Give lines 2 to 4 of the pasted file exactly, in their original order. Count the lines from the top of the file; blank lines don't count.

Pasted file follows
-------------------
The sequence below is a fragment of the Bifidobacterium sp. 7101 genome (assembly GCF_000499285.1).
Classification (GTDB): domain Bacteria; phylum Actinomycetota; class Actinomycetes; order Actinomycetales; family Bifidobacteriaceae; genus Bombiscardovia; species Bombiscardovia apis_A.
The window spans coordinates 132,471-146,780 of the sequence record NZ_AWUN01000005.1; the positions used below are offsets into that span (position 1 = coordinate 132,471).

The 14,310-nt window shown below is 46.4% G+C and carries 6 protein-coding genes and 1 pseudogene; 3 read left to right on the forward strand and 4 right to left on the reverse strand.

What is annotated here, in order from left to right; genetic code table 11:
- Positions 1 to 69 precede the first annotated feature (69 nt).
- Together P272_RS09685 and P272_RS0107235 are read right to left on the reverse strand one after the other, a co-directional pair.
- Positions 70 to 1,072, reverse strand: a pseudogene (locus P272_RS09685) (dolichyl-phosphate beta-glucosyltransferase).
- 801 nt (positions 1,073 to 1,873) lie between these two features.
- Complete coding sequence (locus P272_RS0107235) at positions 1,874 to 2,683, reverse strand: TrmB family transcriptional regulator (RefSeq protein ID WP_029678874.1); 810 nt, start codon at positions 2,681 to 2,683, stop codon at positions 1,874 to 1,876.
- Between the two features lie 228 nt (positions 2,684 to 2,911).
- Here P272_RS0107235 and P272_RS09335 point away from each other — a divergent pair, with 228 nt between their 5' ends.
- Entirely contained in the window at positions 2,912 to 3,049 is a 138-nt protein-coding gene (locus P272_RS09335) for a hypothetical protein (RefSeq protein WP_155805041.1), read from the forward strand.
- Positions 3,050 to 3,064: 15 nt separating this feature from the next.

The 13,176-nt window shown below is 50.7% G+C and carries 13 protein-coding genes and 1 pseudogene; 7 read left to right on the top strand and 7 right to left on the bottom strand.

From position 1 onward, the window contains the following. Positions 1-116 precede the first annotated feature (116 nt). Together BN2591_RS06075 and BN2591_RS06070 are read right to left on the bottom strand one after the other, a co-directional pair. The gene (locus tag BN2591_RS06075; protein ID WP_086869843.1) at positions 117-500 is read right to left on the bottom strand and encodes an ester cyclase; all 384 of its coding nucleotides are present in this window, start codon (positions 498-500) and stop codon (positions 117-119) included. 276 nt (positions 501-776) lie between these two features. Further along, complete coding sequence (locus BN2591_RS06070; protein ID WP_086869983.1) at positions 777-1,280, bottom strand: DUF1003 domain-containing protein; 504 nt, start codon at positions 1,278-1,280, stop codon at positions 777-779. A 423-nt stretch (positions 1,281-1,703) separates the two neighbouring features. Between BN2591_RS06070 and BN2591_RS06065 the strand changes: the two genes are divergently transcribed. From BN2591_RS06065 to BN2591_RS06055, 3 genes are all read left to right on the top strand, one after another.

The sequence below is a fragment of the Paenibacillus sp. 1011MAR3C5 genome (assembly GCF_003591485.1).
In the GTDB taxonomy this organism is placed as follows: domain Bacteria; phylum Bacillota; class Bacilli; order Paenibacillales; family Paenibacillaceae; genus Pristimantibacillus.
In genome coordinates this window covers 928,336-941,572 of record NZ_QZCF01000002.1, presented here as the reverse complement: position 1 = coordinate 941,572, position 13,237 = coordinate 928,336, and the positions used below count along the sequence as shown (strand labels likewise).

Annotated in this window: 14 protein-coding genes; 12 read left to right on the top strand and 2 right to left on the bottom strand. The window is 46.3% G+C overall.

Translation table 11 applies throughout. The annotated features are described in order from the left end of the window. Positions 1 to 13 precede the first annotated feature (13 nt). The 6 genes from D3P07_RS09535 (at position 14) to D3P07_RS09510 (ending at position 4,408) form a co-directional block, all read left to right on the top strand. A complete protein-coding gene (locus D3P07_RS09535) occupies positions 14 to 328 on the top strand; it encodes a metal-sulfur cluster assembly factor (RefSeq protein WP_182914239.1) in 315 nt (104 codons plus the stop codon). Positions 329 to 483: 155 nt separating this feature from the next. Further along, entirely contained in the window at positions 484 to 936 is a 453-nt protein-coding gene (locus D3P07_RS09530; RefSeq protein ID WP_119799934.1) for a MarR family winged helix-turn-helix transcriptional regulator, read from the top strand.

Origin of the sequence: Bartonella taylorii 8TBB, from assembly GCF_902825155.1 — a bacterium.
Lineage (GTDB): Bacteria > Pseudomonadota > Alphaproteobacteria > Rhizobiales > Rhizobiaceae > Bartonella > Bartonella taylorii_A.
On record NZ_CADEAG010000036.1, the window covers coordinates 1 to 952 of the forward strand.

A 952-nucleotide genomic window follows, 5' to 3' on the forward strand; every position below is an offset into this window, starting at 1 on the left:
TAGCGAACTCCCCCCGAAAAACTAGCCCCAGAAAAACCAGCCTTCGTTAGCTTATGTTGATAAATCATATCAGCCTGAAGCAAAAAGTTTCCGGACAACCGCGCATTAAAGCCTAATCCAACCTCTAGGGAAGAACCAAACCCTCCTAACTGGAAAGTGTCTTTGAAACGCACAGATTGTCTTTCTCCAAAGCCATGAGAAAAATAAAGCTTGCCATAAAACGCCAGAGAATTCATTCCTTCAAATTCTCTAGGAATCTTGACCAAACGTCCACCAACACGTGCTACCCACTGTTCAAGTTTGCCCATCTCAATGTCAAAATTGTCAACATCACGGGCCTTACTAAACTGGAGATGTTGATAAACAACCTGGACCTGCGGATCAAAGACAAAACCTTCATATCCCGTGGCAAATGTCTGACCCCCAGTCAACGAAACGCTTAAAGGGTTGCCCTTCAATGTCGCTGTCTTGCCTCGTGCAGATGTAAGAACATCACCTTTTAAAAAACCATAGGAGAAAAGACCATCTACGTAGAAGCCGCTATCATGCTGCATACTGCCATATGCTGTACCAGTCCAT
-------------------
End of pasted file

Classification (GTDB): domain Bacteria; phylum Actinomycetota; class Actinomycetes; order Actinomycetales; family Bifidobacteriaceae; genus Bombiscardovia; species Bombiscardovia apis_A.
The window spans coordinates 132,471-146,780 of the sequence record NZ_AWUN01000005.1; the positions used below are offsets into that span (position 1 = coordinate 132,471).

The 14,310-nt window shown below is 46.4% G+C and carries 6 protein-coding genes and 1 pseudogene; 3 read left to right on the forward strand and 4 right to left on the reverse strand.